For better or worse, online games come to New Jersey.
In late February, Chris Christie officially entered a bill that legalized internet games in Atlantic City.
Initially, the bill was vetoed by the governor due to issues of openness and taxes. Legislators adjusted the text and the amended bill abandoned with an overwhelming majority in the legislature and earned Christies approval rule.
Here are the basics of the proposition:
Casinos in Atlantic City will be able to apply for a license to offer online games. Only the twelve official Atlantic City casinos will be eligible for the license. No other organizations can offer internet gambling and support fines if they do. All facilities used for the operation of internet gambling must be within the city limits. Only what is received by a server in Atlantic City will be legal.
Players must be physically present in New Jersey to place bets. In the future, New Jersey can develop agreements with other states where internet gambling is legal to allow games outside the state. The casino equipment must verify the players location before accepting bets.
All games available to play at casinos can be played online. (For comparison, Nevada only allows poker.) From now on sports games will not be protected by this bill, although the state of New Jersey is trying to fight the federal statute that prevents the legalization of sports games.
The bill has all kinds of provisions to keep game addiction correct, such as requiring a prominent display of hotline number 1-800 GAMBLER, a way to set maximum bets and losses over a certain amount of time and track players losses to identify and limit users which can show addictive game behavior.
Revenue from online games will have a tax of 15 percent. Christie administration notes that about $ 180 million in revenue for the state will be generated from this tax, but some analysts believe this number is seriously overestimated.
The official regulations that the bill required distribution of spill destruction to produce was released on June 3 and is subject to a public comment period until August 2 before they are finalized. These rules include details like how a casino acquires appropriate licenses and procedures for maintaining network security on gaming sites.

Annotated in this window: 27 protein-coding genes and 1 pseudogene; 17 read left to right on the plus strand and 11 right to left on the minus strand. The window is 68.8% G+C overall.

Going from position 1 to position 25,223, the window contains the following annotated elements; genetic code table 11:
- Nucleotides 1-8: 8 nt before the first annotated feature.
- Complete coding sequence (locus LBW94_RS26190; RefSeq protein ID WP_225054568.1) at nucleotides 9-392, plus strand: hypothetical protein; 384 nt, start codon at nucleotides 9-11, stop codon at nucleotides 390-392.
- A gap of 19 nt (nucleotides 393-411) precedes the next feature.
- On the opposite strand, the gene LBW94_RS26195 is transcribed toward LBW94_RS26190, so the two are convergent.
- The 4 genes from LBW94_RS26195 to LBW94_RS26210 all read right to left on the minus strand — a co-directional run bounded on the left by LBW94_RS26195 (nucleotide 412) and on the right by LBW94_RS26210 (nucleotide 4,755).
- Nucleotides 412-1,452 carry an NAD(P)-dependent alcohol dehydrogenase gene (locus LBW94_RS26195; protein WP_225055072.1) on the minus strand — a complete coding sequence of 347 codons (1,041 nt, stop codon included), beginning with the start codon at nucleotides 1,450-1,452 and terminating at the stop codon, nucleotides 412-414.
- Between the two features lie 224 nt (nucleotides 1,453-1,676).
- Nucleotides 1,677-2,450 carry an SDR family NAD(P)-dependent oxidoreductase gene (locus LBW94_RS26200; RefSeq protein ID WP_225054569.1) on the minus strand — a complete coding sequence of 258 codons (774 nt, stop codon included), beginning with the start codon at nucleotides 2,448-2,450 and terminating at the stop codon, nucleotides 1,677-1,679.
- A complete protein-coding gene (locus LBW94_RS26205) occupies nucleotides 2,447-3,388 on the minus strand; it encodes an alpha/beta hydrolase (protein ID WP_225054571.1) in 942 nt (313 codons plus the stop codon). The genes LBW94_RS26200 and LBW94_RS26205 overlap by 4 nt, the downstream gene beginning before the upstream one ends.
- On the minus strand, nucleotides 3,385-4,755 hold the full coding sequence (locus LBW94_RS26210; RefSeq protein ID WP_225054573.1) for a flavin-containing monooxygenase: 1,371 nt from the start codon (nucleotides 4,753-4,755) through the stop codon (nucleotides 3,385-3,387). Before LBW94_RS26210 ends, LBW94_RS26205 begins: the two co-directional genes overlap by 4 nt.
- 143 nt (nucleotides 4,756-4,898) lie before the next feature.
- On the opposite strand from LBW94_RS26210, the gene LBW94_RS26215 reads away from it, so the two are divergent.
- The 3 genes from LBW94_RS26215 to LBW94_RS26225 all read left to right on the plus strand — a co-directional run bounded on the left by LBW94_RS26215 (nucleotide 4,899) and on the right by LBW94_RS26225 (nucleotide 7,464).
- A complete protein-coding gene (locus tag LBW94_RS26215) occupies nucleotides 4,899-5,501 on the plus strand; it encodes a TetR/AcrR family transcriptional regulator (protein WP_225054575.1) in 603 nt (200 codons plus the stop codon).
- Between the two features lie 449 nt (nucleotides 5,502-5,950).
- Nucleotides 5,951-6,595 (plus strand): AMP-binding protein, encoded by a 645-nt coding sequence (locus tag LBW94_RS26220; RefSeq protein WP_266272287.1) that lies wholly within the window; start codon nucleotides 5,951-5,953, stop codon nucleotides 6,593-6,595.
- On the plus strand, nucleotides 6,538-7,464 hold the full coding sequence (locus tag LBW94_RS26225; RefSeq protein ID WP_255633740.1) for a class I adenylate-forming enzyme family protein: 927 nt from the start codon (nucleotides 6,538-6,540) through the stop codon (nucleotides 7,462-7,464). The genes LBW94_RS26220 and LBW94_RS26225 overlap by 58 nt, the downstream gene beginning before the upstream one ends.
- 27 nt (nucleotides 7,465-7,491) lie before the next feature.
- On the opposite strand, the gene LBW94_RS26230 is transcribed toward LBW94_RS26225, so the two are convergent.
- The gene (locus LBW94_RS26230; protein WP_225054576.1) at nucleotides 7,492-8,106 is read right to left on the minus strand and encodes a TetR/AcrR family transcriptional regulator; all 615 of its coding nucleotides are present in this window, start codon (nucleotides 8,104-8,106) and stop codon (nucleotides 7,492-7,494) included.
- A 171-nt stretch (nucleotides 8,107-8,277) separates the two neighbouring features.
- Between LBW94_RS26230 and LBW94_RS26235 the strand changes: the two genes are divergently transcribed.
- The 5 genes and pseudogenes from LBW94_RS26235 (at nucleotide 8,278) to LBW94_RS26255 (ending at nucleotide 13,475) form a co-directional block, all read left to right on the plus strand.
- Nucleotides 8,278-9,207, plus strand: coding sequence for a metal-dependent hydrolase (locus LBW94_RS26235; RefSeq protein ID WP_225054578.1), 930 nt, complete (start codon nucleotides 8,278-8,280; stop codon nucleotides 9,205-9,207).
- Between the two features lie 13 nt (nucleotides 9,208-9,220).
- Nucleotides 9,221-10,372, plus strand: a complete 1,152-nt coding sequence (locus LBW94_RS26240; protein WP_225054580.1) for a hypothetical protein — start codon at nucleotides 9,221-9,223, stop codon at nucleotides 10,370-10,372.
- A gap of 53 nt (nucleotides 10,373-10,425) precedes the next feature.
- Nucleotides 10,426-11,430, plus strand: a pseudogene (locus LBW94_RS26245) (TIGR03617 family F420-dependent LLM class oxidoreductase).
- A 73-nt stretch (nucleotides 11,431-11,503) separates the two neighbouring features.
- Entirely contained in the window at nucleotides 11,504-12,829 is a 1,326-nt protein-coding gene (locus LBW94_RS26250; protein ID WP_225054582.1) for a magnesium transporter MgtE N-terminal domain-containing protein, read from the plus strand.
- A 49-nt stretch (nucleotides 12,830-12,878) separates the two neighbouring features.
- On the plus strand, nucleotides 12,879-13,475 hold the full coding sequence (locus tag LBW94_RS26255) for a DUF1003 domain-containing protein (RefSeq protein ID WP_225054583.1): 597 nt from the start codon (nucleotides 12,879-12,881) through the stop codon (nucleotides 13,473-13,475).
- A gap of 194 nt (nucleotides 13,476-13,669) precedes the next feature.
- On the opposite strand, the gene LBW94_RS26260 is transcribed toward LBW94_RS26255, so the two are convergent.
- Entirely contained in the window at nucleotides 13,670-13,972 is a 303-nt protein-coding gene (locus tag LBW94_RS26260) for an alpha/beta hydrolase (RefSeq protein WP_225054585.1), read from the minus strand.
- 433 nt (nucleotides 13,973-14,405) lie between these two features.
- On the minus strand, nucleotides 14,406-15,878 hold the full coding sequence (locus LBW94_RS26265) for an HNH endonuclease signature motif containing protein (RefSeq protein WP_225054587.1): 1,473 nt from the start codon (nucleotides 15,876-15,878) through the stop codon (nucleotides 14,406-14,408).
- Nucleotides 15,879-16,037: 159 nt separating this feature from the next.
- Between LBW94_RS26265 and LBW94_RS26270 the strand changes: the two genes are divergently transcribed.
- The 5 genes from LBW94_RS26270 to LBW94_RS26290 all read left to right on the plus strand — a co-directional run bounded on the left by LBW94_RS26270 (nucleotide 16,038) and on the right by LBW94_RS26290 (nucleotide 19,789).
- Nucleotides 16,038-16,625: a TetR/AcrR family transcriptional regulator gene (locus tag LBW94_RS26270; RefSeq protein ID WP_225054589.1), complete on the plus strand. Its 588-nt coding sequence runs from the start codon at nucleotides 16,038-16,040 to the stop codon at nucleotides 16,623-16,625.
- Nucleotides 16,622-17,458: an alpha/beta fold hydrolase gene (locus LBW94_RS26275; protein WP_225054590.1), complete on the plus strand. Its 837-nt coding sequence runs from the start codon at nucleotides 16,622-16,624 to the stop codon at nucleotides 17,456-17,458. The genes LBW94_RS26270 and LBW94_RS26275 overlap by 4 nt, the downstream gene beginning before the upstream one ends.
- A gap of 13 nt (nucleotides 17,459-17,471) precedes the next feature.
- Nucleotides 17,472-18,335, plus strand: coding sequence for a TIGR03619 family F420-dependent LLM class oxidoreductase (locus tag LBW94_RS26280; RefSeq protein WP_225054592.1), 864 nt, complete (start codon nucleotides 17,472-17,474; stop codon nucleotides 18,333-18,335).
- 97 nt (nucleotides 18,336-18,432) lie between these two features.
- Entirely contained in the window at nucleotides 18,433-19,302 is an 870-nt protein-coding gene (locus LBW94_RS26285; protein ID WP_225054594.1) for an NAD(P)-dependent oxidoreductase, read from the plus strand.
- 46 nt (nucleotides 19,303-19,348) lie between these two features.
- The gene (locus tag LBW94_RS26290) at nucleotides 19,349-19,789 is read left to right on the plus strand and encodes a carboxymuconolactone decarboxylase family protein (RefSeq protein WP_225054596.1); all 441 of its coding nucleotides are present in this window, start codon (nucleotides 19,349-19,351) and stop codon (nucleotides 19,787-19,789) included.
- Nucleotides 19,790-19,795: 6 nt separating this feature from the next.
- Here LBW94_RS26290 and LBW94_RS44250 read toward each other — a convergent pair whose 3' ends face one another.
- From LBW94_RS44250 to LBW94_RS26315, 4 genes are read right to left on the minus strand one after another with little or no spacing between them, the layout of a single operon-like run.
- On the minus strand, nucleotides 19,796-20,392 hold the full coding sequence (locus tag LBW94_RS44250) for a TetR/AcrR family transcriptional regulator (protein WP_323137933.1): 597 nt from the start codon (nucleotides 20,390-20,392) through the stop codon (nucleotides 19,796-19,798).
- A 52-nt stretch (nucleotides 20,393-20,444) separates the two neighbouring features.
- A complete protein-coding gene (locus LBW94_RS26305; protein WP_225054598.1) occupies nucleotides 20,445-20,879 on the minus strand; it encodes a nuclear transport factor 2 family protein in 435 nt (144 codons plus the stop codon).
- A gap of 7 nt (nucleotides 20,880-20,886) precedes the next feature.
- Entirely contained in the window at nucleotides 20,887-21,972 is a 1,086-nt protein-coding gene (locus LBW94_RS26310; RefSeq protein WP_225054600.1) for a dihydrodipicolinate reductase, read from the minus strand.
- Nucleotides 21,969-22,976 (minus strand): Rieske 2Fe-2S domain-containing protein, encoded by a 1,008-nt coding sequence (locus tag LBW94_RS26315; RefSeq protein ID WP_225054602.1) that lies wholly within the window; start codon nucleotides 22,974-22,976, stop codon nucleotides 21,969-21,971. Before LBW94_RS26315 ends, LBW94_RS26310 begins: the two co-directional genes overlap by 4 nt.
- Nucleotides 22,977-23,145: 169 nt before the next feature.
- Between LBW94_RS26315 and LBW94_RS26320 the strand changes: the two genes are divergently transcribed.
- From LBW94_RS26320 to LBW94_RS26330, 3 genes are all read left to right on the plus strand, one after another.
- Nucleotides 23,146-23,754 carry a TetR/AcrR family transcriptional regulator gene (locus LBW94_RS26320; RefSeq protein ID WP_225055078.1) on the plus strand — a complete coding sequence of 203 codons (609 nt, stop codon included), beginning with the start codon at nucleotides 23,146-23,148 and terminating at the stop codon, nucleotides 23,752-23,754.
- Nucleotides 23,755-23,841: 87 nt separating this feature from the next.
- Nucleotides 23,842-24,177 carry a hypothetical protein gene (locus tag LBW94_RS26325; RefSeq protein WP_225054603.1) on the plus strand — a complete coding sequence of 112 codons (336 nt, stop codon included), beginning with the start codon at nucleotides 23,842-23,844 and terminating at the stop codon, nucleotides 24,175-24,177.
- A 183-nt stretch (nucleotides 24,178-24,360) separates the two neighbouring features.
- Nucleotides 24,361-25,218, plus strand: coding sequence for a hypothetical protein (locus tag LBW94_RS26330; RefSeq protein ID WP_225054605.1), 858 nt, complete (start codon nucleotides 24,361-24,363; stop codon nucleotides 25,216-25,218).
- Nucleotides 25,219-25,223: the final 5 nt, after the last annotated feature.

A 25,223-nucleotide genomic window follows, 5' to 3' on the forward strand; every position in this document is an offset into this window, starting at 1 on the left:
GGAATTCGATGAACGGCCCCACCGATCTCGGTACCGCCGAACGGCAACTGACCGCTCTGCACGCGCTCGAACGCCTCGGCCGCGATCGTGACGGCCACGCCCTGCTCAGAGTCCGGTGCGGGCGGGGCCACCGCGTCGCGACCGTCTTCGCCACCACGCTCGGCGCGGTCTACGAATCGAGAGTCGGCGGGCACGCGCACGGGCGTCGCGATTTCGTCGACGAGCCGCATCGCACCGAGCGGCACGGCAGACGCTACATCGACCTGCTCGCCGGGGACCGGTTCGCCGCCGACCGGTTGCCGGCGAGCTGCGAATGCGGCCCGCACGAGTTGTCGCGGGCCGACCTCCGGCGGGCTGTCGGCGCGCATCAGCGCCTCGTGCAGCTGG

So, does online games actually benefit the state?
The good one
Revenues from Atlantic City casinos have fallen in the past seven years, and online games can be what saves the casinos that fail. Since 2006, casino revenues have fallen from 5.2 billion dollars to about 3 billion dollars. Online games can be a $ 500 million to $ 1 billion industry in New Jersey, which may be enough to continue fighting casinos on sailing and saving jobs in Atlantic City. Furthermore, although estimates of tax revenues are available throughout the map, there is the possibility of online games being a very valuable source of money for the state. Casinos also have to pay a tax to the Casino Reinvestment Development Authority, which will provide additional assistance to fighting casinos in Atlantic City.
For the player, low costs mean better prices and more opportunities to play. Casinos can incite players with free chips that have minimal costs for them, but give players greater opportunities to play and win. The pleasure of playing online allows players to play more with less travel.
One of the goals in the bill is probably to attract more people to visit the brick houses, but its hard to say if online gambling will actually lead to this result. One might speculate that even few people may go to casinos less (However, it seems unlikely that the social element and free drinkers are lost in online games. Even research indicates that at least poker does not play the internet casino games.) Advertising For hosting casinos will be allowed on online gaming sites, which may encourage people to visit the casino but can also be annoying to the players.
Online games can be seriously devastating to people who have gambling addiction, or even for people to develop them, raising economic and moral problems. Even with all the preventive steps required by the bill, it will definitely be much harder to cut off the coercionist if they can place anything with an internet connection.
Regardless, it will take a while before casinos can actually kick off their online games. The rules must be completed and casinos must apply for license and develop their game sites. This means that casinos will not enjoy this new source of income during the 2013 summer season, which may be Atlantic Citys toughest season ever after recovery from Hurricane Sandy.